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N. Korea talks reach a tentative accord

Deal would halt nuclear weapons

Assistant Secretary of State Christopher R. Hill said the United States feels that "it's an excellent draft." (Greg Baker/Associated Press/File)

BEIJING -- Envoys from six nations reached a tentative agreement early today on the first steps toward North Korea's nuclear disarmament, a potential breakthrough in talks that have faltered repeatedly since 2003.

The chief US negotiator, Assistant Secretary of State Christopher R. Hill, qualified the draft accord as "excellent" but declined to provide details. He said it was being submitted to all six governments and, pending their formal approval, would be ratified at a meeting scheduled for today in Beijing.

"We would like to think that we can all agree on this," Hill said at a briefing. "We feel it is an excellent draft, so I don't think we would be the problem."

A Chinese Foreign Ministry spokesman, Qin Gang, also suggested the tentative agreement would probably gain formal approval by the six governments, including North Korea. He cited "extraordinarily strenuous efforts" in negotiations that lasted through the night, and said the delegates would gather again later today "to confirm the progress we have made."

Some observers expressed caution, noting that North Korea has proved unpredictable in the past, and that any deal would have to be approved by the communist country's leader, Kim Jong Il.

The tentative agreement lays out the first concrete steps that would put into practice an accord reached in September 2005, in which Pyongyang pledged to dismantle its entire nuclear program. According to diplomats involved in five days of arduous talks here, the opening move would be for North Korea to close down its nuclear reactor at Yongbyon and readmit international nuclear inspectors in exchange for energy aid.

In that regard, the accord is expected to resemble an earlier bargain with North Korea, the Agreed Framework reached in 1994 during the Clinton administration but renounced eight years later during the Bush administration. Under that deal, North Korea pledged to freeze and eventually dismantle its reactor in return for 500,000 tons a year of heavy fuel oil.

The New York Times reported that the draft called for the reactor to be permanently disabled within 60 days. The newspaper said the United States, South Korea, and China would provide aid under the deal.

Hill declined to specify how much aid North Korea would receive -- it had demanded large quantities of heavy fuel oil, reportedly up to 2 million tons -- or to detail the schedule that would presumably tie fuel deliveries to closure of the Yongbyon reactor and subsequent steps.

The Chinese-sponsored negotiations, including North and South Korea, Japan, Russia, China, and the United States, had faltered for several days over what Hill had described as a North Korean effort to lock in large amounts of energy aid without binding itself to corresponding denuclearization steps.

The Chinese, as sponsors and hosts, worked intensively to prevent the talks from ending in failure, Hill said, resulting in the all-night series of meetings. Beijing was eager to avoid a repeat of the previous round of talks, in December, which ended in stalemate after North Korea refused to negotiate until a US-North Korean banking dispute was resolved.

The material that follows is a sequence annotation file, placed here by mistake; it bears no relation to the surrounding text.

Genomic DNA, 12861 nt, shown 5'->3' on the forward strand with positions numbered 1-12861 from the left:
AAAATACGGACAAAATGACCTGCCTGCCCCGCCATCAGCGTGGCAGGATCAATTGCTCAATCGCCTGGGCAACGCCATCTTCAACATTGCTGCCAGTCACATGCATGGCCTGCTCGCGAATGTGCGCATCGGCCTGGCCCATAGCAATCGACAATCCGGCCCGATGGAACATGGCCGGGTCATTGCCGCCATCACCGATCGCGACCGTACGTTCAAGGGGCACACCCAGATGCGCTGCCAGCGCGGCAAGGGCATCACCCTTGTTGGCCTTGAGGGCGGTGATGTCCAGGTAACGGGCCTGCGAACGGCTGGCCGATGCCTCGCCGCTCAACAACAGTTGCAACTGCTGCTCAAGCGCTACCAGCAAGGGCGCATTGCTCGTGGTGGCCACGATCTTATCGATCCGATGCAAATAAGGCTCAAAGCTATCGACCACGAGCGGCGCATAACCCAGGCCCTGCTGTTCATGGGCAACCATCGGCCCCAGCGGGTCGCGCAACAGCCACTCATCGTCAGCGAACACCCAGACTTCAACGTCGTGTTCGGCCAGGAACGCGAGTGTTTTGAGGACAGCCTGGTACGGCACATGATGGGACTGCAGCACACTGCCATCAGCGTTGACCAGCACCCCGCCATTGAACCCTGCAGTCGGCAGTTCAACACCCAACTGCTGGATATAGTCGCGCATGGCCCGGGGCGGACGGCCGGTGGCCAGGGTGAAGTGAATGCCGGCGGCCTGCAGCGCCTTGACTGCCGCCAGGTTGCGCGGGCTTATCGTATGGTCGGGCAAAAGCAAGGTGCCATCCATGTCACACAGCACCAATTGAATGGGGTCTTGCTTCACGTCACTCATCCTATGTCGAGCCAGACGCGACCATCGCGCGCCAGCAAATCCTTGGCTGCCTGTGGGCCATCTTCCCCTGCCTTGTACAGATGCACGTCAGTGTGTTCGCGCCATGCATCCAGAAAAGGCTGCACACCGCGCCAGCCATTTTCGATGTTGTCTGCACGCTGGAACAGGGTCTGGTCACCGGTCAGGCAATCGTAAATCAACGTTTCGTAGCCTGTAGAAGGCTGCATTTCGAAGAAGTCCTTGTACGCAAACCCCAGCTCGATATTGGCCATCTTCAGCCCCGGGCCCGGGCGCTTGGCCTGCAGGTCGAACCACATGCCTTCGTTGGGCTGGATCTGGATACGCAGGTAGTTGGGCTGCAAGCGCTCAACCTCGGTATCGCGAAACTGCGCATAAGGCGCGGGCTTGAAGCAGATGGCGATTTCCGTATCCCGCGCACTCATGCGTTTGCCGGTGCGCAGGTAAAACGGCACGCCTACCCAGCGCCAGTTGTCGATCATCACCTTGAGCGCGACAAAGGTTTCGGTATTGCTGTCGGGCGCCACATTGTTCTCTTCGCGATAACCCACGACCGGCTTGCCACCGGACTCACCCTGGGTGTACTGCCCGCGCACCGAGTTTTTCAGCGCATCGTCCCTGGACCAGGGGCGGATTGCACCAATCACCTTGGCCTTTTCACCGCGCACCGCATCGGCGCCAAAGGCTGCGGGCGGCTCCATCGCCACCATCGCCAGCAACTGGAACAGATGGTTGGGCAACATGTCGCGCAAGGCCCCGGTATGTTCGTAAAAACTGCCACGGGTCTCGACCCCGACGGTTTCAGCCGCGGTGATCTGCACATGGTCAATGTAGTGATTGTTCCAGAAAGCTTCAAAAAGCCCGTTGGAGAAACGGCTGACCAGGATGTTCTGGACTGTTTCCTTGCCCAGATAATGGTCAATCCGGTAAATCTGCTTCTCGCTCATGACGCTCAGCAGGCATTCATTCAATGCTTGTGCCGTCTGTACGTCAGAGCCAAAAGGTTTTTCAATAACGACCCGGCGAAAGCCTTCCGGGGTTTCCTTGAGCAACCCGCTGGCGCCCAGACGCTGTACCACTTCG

The chief Japanese envoy, Kenichiro Sasae, said the tentative agreement was the result of compromises from all six nations. But he added that it was too early to say whether Tokyo would give its final approval.

In addition to seeking an end to the North Korean nuclear threat, Japan has sought to have the talks embrace the issue of Japanese citizens abducted by North Korean agents and who remain unaccounted for. While sympathetic to the Japanese demand -- a strongly felt political issue in Tokyo -- others in the six-party talks have been eager to avoid letting it prevent progress on nuclear disarmament.

North Korea's senior nuclear negotiator, Kim Gye Gwan, signaled agreement with all the draft provisions, including fuel aid, according to Chun Yung Woo, the chief South Korean delegate. But the final word had not yet come from Pyongyang, he noted.

According to diplomats' descriptions of what was under discussion, the issue of North Korea's existing nuclear weapons and the plutonium fuel already produced at Yongbyon would be left for later phases of what is designed as a long-term denuclearization program.

US analysts have estimated North Korea has produced enough plutonium to make eight or 10 nuclear bombs.

Similarly, a US allegation that North Korea has started a uranium enrichment program to produce nuclear fuel would not be addressed in the initial agreement.

North Korea has maintained that it does not have such a program since the charge was leveled in 2002.

Based on the difficulty in moving from the 2005 agreement in principle to today's accord, those issues may generate long and complicated negotiations.

Moreover, they would force North Korean leaders to decide whether they are really willing to forsake the nuclear weapons they have devoted so many resources to developing.

Nevertheless, Hill said, reaching the agreement augured well for negotiations on the subsequent steps.

"I'm encouraged that we might be able to make a real step forward in this denuclearization issue," he said. A new round of talks on the next steps is likely next month, he added.

Since the negotiations began, in August 2003, they have been marked by long North Korean boycotts and repeated sessions of fruitless discussions.

When the September 2005 accord was reached -- and widely hailed as a breakthrough -- North Korea had a research program but no nuclear weapons. But it exploded a nuclear device last October and swiftly declared itself a nuclear power, giving the six-party negotiations a new complexion.